Republican candidate for Oregon governor Chris Dudley is taking some heat for comments he made suggesting that Oregon should add a tip credit to its minimum wage laws. (Tip credits allow businesses to pay less than the standard minimum to tipped employees on the assumption that the difference will be made up in gratuities; all but seven states make some sort of allowance for this.) The proposal is being used to drum up opposition to him from people in the service industry, as in this video:
If you’re a tipped employee already making minimum wage, then of course you’re not going to like this idea. But there are other considerations:
1) At $8.50 per hour, Oregon has one of the highest minimum wages in the country. We also have one of the highest unemployment rates. If you work or are seeking work in the hospitality industry here you’ve probably seen the crowds of people who show up in response to job ads; 700 lining up and even camping overnight at a new Olive Garden in Bend is an extreme example. Lines like that are an indication that the combination of a high minimum wage and no tip allowance is raising the demand for hospitality jobs while reducing their supply.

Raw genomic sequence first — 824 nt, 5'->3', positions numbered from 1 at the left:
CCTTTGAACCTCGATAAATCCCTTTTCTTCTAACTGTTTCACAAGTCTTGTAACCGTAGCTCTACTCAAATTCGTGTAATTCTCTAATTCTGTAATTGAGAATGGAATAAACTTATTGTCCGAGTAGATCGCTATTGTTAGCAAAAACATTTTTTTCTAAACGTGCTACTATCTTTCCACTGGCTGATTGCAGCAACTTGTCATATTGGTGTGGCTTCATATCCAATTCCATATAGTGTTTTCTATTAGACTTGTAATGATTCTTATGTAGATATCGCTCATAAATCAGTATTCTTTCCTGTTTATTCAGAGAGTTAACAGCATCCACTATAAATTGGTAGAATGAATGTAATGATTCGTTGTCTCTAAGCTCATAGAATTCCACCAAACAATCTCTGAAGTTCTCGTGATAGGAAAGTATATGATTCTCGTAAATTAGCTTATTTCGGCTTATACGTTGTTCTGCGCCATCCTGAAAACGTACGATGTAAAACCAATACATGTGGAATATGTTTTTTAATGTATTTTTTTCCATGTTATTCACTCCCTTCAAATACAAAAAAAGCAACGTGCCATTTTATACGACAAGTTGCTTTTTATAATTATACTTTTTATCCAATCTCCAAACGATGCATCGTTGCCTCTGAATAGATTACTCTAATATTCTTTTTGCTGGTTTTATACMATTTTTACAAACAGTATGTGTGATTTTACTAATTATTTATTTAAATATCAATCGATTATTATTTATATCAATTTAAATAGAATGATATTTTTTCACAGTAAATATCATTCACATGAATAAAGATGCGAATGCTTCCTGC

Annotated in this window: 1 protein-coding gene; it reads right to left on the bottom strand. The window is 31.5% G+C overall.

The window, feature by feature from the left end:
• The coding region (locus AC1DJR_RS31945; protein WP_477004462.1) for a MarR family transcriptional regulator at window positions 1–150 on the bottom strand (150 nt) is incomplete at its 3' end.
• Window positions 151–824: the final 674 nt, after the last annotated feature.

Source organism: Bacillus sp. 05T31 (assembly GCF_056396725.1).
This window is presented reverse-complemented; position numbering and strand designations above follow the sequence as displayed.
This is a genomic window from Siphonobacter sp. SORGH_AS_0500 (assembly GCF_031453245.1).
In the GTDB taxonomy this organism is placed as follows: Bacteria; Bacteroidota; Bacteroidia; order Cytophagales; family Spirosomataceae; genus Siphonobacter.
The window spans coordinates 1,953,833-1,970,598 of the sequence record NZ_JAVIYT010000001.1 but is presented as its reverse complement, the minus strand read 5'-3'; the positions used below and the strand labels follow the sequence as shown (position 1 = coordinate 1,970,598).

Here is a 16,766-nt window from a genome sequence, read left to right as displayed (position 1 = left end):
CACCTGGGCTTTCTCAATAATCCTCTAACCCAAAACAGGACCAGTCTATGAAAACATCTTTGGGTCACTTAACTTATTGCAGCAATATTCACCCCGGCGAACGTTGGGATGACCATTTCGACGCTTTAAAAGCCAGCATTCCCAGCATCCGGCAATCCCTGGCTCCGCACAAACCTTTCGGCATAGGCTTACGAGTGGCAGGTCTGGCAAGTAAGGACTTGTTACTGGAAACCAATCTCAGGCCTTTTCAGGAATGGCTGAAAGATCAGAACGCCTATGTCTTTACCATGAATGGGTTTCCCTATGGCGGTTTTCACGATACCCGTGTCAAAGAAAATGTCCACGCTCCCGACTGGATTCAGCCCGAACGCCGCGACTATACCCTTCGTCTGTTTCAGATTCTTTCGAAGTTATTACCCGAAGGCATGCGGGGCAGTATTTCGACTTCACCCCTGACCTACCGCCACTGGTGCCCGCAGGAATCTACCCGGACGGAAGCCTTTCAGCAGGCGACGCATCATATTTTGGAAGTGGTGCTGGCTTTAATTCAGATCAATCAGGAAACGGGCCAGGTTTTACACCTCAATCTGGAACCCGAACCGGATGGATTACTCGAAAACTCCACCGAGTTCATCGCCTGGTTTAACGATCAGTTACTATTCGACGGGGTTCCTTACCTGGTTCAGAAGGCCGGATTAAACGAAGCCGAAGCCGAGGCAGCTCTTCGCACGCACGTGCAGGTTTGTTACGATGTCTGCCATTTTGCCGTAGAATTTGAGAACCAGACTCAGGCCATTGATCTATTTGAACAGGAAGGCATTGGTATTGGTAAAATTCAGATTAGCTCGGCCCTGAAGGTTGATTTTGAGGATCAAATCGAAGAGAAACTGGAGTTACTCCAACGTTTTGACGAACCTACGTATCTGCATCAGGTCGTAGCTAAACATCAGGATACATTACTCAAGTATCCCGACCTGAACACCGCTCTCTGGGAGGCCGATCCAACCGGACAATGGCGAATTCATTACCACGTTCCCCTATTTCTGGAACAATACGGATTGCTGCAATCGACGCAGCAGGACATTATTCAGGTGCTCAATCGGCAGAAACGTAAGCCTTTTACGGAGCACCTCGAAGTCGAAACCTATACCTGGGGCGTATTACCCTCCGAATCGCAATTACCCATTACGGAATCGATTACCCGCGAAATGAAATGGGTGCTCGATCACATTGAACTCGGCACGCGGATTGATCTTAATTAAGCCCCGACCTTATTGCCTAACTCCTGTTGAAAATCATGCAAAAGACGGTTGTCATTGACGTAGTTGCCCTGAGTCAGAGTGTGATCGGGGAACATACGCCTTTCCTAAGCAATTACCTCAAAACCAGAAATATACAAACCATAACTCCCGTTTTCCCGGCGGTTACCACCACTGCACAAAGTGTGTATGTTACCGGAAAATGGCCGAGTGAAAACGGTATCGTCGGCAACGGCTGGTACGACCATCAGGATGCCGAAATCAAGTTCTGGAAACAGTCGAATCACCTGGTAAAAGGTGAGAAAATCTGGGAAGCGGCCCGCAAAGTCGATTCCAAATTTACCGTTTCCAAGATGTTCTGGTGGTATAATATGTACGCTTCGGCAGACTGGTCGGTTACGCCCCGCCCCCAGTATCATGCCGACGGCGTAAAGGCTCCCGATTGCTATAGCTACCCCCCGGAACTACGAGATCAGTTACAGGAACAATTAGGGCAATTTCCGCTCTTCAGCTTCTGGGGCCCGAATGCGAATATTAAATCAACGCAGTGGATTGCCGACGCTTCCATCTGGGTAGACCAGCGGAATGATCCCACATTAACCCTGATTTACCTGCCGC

Many of these people lining up would likely be willing to work for less than the minimum wage rather than be unemployed. As a personal example, when I moved to Portland it took six months for me to find full-time employment behind a bar. I’d have gladly accepted a barback job for less than minimum wage in order to get my foot in the door somewhere, but it would have been illegal to negotiate such a deal.
2) The higher the minimum wage, the harder it is for employers to offer non-wage compensation. One of the biggest complaints from people in the hospitality industry is the difficulty of getting health insurance. Many of them might gladly trade a lower hourly wage for an equivalent contribution toward health insurance. (Actually more than equivalent, since health benefits wouldn’t be taxed. I’d be curious to see numbers relating minimum wage to provision of non-wage benefits, adjusted for other factors.)
As another personal example, the restaurant where I worked in DC paid less than the minimum wage, but employees who worked enough hours were eligible for insurance. That’s not a bargain we could make here.
To be clear, I’m not writing to advocate one way or the other on this issue. I’d just like to see better economic thinking in the discussions about it. Tip credits are portrayed as being bad for workers, but the trade-offs are more complex than that. Oregon’s current law favors employed hospitality workers over those seeking jobs in the industry and wages over non-wage compensation. These might be worthwhile trade-offs, but they are trade-offs, and so far I haven’t seen any acknowledgment of them in the critical responses to Dudley’s comments.
For more background on Oregon’s minimum wage and service industry employment see Patrick Emerson.